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Future proof: Designing bathrooms for the elderly

When we use the term ‘Doc M’, we automatically think of disabled people and particularly, designing bathrooms for the needs of wheelchair users – but what about designing bathrooms for the elderly?

Doc M isn’t just about disability – in fact, it’s about ability, and as stated in the Equality Act, making “reasonable adjustments” to ensure that everyone, regardless of ability, can enter and move around a building in comfort and safety.  

23% of the UK population is aged 60 or over, a percentage that is set to rise – and a large proportion of these people are still physically and economically active.  Of course, people in their 60s and even 70s are no longer regarded as ‘elderly’ – but statistically speaking, they are more likely than any other to use a disabled toilet because of health and mobility issues.  So how can specifiers (and venues) make sure their needs are catered for?

Doc M and older people

The nuances of Doc M really come into focus when we think about the challenges we are all likely to face as we age.  We won’t all end up using a wheelchair, but we are very likely to experience changes in our vision, strength, balance and dexterity.  These changes may be pronounced, or very subtle – but either way, adapting hospitality bathrooms to enhance the comfort and safety of older users makes sense.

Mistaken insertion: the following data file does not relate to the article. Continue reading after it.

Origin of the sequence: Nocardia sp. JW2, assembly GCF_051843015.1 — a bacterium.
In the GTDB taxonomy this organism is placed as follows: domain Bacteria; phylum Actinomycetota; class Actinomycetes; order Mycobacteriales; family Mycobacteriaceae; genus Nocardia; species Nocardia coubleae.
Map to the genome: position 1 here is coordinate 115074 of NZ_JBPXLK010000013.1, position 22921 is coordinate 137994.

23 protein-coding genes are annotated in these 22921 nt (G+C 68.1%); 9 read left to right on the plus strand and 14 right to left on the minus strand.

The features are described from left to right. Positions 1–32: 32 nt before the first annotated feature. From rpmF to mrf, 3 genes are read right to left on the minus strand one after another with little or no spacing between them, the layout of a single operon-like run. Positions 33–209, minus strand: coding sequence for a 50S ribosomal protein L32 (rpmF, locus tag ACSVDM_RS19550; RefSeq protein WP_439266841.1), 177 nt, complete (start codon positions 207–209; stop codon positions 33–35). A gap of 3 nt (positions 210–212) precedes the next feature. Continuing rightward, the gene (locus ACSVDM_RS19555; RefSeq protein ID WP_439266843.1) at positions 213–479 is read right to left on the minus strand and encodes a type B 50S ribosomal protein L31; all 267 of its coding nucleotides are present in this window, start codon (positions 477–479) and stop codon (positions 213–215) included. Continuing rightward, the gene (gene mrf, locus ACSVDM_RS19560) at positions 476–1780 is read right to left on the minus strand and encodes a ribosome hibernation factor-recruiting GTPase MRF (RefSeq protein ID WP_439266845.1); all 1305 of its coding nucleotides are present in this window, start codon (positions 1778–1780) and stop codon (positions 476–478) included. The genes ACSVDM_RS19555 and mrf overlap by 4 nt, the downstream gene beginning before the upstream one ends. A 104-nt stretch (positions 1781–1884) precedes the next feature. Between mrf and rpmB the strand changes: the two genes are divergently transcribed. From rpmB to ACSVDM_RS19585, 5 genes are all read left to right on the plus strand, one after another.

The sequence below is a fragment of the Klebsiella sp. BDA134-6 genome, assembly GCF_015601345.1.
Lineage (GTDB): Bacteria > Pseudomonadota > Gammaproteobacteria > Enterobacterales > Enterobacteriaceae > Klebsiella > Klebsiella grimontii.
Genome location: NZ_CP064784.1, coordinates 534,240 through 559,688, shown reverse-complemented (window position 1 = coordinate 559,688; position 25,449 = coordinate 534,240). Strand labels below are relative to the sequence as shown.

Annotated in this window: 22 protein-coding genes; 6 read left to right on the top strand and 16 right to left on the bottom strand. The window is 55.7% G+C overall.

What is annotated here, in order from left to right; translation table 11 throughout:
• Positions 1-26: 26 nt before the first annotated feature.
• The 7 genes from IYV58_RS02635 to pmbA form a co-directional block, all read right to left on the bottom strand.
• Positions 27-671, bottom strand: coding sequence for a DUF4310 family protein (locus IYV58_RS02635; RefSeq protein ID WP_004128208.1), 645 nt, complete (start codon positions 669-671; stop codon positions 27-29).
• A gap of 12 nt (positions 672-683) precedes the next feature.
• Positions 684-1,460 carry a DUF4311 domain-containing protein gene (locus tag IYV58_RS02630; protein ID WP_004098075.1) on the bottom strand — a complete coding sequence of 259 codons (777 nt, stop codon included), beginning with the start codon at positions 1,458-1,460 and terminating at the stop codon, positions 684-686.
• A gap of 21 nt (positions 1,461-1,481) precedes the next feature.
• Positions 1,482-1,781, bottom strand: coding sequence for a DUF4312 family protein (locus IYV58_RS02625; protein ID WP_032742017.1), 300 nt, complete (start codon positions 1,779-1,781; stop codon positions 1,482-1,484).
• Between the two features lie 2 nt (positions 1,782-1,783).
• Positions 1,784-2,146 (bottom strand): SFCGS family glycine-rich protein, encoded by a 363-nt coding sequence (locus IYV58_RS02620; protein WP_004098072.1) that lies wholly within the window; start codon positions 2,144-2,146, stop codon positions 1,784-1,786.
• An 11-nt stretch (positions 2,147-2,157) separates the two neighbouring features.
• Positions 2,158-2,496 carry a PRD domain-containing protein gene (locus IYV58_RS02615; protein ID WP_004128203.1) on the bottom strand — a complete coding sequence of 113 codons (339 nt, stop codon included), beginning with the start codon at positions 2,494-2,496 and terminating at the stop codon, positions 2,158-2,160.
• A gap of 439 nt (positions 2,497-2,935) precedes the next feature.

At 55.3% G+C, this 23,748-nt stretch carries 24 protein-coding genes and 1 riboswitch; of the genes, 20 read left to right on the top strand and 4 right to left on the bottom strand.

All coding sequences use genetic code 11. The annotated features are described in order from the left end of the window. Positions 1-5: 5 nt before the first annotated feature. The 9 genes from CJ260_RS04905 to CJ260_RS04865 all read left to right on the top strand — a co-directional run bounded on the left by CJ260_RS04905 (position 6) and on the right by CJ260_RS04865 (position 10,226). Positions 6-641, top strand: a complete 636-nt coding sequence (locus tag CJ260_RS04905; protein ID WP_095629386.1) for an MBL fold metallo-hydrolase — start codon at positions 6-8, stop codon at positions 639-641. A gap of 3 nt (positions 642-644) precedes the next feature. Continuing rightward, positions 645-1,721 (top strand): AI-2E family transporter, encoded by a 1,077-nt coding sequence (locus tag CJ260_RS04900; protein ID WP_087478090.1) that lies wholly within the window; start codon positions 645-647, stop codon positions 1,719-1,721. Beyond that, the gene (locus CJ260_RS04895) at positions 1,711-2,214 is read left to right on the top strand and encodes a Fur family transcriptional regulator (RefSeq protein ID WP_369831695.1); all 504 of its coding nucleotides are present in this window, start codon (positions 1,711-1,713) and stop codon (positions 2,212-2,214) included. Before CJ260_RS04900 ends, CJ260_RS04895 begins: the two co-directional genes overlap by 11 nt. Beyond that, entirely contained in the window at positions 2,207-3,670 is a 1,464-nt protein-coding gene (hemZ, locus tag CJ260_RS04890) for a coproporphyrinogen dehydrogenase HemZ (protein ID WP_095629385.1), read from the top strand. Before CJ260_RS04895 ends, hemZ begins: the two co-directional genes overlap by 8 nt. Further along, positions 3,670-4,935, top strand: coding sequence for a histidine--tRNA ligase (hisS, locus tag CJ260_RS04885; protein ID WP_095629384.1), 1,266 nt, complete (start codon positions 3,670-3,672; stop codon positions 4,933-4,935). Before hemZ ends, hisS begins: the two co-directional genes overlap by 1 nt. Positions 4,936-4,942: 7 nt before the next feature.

All the features of a standard wheelchair or ambulant accessible bathroom are relevant to older users.  As with any disabled person, older guests will appreciate not being made to feel as if they are in a nursing home or medical facility when they visit a restaurant, hotel or museum – they expect and deserve the same stylish, dignified experiences as any other patron.  Let’s take a look at how Doc M packs can help older people be safer and more independent:

Grab rails

Scientists estimate that changes in our ability to balance can begin as early as age 40.  As we age, loss of musculoskeletal function, joint stiffness and slower reflexes can cause deteriorating balance that puts us at greater risk of falling.  These risks are greatest when changing position, for example, going from standing to seated or vice versa.  Grab rails – especially either side of the toilet – can be useful for older people experiencing joint pain and other mobility problems, but also for general stability. 

Raised toilet pan

As well as balance issues, advancing years bring with them a natural loss of muscle mass.  If you’ve ever groaned getting up from a low chair, you’ll understand!  A raised toilet pan takes pressure off the knees and means that less effort is required to sit down and stand up again, reducing the risk of falls.

Lever or sensor controls

Dexterity is another faculty that can be affected by age.  Conditions like arthritis as well as generalised loss of strength can make it hard to grip and twist a tap or toilet flush.  Doc M toilets have paddle/level or sensor controls on taps and flush mechanisms so they can be easily activated with a closed fist, palm, wrist or elbow – or simply by passing a hand in front of the sensor.

Light Reflectance Value